I'm posting this on behalf of a friend since I believe this is pretty interesting:

Take the string "abb". By leaving out any number of letters less than the length of the string we end up with 7 strings.

a b b ab ab bb abb

Out of these 4 are palindromes.

Similarly for the string


(a length 112 string) 2^112 - 1 strings can be formed.

Out of these how many are palindromes??

Below there is his implementation (in C++, C is fine too though). It's pretty slow with very long words; he wants to know what's the fastest algorithm possible for this (and I'm curious too :D).

#include <iostream>
#include <cstring>

using namespace std;

void find_palindrome(const char* str, const char* max, long& count)
    for(const char* begin = str; begin < max; begin++) {
        const char* end = strchr(begin + 1, *begin);
        while(end != NULL) {
            find_palindrome(begin + 1, end, count);
            end = strchr(end + 1, *begin);

int main(int argc, char *argv[])
    const char* s = "hihellolookhavealookatthis";
    long count = 0;

    find_palindrome(s, strlen(s) + s, count);

    cout << count << endl;
  • The old (think amiga vs c64) swedish magazin "Datormagazinet", which had a coding contest every month, once had this task. Jan 9, 2010 at 17:42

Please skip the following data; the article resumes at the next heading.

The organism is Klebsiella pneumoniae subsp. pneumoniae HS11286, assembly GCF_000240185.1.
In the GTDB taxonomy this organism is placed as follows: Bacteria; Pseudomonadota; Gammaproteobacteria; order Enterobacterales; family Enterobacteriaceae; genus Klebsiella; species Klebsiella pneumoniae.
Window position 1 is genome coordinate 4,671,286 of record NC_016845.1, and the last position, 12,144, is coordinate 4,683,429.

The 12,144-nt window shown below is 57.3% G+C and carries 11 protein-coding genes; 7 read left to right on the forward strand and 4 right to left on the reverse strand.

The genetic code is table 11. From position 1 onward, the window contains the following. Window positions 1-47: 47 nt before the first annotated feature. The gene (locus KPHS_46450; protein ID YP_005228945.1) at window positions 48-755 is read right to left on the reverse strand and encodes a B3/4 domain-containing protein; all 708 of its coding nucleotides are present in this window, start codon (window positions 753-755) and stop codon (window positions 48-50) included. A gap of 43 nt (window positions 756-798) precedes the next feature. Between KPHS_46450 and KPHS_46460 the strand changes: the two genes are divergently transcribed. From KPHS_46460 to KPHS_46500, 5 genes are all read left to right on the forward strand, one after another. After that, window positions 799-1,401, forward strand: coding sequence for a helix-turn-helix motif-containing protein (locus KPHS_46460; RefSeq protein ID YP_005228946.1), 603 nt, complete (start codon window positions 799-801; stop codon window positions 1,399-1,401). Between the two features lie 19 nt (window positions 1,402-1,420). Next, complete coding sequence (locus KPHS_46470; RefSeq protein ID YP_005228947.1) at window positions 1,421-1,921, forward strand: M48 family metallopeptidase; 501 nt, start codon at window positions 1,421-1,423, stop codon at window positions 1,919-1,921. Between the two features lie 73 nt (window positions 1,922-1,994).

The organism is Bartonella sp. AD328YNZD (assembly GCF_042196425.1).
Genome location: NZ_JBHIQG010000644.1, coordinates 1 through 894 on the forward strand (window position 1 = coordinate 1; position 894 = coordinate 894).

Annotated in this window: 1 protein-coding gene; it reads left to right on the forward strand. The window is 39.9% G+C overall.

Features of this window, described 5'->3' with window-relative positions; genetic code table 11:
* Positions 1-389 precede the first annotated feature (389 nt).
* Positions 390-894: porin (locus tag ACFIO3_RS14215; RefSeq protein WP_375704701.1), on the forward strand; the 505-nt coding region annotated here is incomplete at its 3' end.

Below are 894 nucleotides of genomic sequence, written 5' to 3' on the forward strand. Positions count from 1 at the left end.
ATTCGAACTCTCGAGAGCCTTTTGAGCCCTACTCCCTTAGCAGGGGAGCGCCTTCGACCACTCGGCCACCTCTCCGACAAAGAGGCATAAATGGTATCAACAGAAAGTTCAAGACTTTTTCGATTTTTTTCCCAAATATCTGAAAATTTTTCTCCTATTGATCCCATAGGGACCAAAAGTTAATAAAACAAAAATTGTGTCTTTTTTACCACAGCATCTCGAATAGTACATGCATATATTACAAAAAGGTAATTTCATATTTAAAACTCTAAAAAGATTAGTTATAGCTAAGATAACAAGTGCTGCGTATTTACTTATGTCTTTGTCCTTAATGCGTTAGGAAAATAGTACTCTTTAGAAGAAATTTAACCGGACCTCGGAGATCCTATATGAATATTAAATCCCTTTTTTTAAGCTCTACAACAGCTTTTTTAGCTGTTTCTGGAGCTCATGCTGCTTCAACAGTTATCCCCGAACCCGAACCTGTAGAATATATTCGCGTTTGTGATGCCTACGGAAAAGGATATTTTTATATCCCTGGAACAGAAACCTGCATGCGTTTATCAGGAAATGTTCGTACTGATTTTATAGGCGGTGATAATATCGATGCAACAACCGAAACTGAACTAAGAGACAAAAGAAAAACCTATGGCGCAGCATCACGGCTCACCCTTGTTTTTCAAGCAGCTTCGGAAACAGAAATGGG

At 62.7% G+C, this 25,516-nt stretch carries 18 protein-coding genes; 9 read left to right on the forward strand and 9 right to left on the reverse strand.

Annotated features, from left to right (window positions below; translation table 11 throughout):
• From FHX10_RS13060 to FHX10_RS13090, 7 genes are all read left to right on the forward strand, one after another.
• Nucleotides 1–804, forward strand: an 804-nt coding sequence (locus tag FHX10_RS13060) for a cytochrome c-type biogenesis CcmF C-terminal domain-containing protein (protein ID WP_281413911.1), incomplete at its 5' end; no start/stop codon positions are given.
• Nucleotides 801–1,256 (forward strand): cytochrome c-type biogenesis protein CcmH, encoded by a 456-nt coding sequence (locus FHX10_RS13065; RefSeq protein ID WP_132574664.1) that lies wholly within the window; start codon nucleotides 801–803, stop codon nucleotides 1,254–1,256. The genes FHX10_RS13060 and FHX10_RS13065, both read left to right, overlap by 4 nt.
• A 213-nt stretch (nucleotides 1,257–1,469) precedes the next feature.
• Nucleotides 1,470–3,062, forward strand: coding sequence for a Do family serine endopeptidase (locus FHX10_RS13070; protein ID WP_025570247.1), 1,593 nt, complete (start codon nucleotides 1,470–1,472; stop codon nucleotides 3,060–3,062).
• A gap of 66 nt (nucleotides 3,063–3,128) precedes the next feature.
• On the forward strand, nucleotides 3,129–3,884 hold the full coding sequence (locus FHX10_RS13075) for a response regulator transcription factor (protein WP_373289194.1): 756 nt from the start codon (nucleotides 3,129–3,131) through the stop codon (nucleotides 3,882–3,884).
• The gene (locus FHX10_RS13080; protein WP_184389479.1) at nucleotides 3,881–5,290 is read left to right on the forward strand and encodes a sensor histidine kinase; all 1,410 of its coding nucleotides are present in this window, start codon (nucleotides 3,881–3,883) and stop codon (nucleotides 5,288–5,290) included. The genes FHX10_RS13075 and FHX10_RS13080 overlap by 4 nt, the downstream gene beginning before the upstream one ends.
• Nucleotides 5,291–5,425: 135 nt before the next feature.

• 1
    Why is this C, C++ question?? Jan 9, 2010 at 21:55

9 Answers 9


First of all, your friend's solution seems to have a bug since strchr can search past max. Even if you fix this, the solution is exponential in time.

For a faster solution, you can use dynamic programming to solve this in O(n^3) time. This will require O(n^2) additional memory. Note that for long strings, even 64-bit ints as I have used here will not be enough to hold the solution.

#define MAX_SIZE 1000
long long numFound[MAX_SIZE][MAX_SIZE]; //intermediate results, indexed by [startPosition][endPosition]

long long countPalindromes(const char *str) {
    int len = strlen(str);
    for (int startPos=0; startPos<=len; startPos++)
        for (int endPos=0; endPos<=len; endPos++)
            numFound[startPos][endPos] = 0;

    for (int spanSize=1; spanSize<=len; spanSize++) {
        for (int startPos=0; startPos<=len-spanSize; startPos++) {
            int endPos = startPos + spanSize;
            long long count = numFound[startPos+1][endPos];   //if str[startPos] is not in the palindrome, this will be the count
            char ch = str[startPos];

            //if str[startPos] is in the palindrome, choose a matching character for the palindrome end
            for (int searchPos=startPos; searchPos<endPos; searchPos++) {
                if (str[searchPos] == ch)
                    count += 1 + numFound[startPos+1][searchPos];